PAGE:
The FAA's Bioaeronautical Science Research Laboratory, Oklahoma City, Oklahoma, conducted toxicological testing on specimens from the pilot. The results were negative for alcohol and drugs.



NTSB Identification: ERA17FA052
14 CFR Part 91: General Aviation
Accident occurred Saturday, November 19, 2016 in New Gretna, NJ
Aircraft: RYAN NAVION A, registration: N4976K
Injuries: 1 Fatal.

This is preliminary information, subject to change, and may contain errors. Any errors in this report will be corrected when the final report has been completed. NTSB investigators either traveled in support of this investigation or conducted a significant amount of investigative work without any travel, and used data obtained from various sources to prepare this aircraft accident report.

On November 19, 2016, about 1902 eastern standard time, a Ryan Navion A, N4976K, was substantially damaged when it impacted wooded terrain, while maneuvering near New Gretna, New Jersey. The private pilot was fatally injured. The airplane was registered to and operated by the private pilot as a personal flight conducted under the provisions of 14 Code of Federal Regulations Part 91. Night visual meteorological conditions prevailed and no flight plan was filed for the planned flight to Ocean County Airport (MJX), Toms River, New Jersey. The flight originated from Hummel Field (W75), Saluda, Virginia, about 1730.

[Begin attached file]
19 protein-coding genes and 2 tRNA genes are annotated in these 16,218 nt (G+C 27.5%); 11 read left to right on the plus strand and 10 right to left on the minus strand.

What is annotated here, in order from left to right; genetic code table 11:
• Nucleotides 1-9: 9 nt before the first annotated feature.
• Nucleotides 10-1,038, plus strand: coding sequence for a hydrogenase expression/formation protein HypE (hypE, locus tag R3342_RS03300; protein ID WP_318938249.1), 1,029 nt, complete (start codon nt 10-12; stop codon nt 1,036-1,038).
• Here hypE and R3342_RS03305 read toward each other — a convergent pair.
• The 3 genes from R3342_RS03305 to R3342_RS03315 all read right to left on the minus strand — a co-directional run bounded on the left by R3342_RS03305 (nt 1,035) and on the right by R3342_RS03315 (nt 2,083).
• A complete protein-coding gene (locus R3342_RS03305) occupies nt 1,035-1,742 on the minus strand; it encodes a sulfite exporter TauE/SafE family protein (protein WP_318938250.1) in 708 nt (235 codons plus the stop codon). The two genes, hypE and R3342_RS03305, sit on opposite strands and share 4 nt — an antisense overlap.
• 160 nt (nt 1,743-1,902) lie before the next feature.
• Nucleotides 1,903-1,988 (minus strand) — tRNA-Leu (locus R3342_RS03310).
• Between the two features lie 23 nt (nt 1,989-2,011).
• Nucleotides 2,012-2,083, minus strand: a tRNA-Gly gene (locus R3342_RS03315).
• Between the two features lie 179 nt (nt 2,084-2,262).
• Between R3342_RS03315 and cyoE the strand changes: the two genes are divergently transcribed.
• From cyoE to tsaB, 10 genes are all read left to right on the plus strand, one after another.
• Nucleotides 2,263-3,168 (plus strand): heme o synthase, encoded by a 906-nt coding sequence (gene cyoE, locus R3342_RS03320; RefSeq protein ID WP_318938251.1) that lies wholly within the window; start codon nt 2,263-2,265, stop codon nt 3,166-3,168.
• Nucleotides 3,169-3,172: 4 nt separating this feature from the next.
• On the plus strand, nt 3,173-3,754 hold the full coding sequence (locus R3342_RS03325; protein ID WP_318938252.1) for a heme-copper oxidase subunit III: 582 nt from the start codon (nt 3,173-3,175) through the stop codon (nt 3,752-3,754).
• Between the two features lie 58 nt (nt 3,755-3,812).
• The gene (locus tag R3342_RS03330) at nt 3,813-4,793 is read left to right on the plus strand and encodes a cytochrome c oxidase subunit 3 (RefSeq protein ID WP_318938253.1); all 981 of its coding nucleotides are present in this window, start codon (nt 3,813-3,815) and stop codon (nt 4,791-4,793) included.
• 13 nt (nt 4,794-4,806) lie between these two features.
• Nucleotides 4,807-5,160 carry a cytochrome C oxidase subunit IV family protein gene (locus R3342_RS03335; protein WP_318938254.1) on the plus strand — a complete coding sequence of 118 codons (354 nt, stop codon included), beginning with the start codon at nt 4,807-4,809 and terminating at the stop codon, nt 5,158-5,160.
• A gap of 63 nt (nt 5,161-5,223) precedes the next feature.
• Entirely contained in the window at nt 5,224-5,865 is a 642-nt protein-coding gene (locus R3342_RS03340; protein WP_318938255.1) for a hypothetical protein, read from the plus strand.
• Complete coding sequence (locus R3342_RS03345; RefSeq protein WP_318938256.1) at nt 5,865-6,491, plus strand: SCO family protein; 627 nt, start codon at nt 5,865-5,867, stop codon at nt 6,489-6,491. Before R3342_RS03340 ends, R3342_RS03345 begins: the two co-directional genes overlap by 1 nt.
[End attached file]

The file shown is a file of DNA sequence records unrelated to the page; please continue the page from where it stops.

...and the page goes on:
A friend of the accident pilot, who was also a pilot, owned a second home near Accomack County Airport (MFV), Melfa, Virginia. The accident pilot flew uneventfully from MJX to MFV during the day prior to the accident, for an overnight visit. On the day of the accident, both pilots flew their respective airplanes to W75 for dinner. After dinner, they both fueled their airplanes before departing for home (the accident pilot to MJX and the friend to MFV) about 1730. While enroute, they communicated with each other on frequency 123.45 MHz. During approach to MFV, about 1805, the friend experienced windshear and performed a missed approach. He advised the accident pilot of the strong wind conditions, which the accident pilot acknowledged. The friend radioed the accident pilot again about 1830 to check on him. The accident pilot replied that he was okay and had reached the Delaware Bay. No further communications were received from the accident airplane.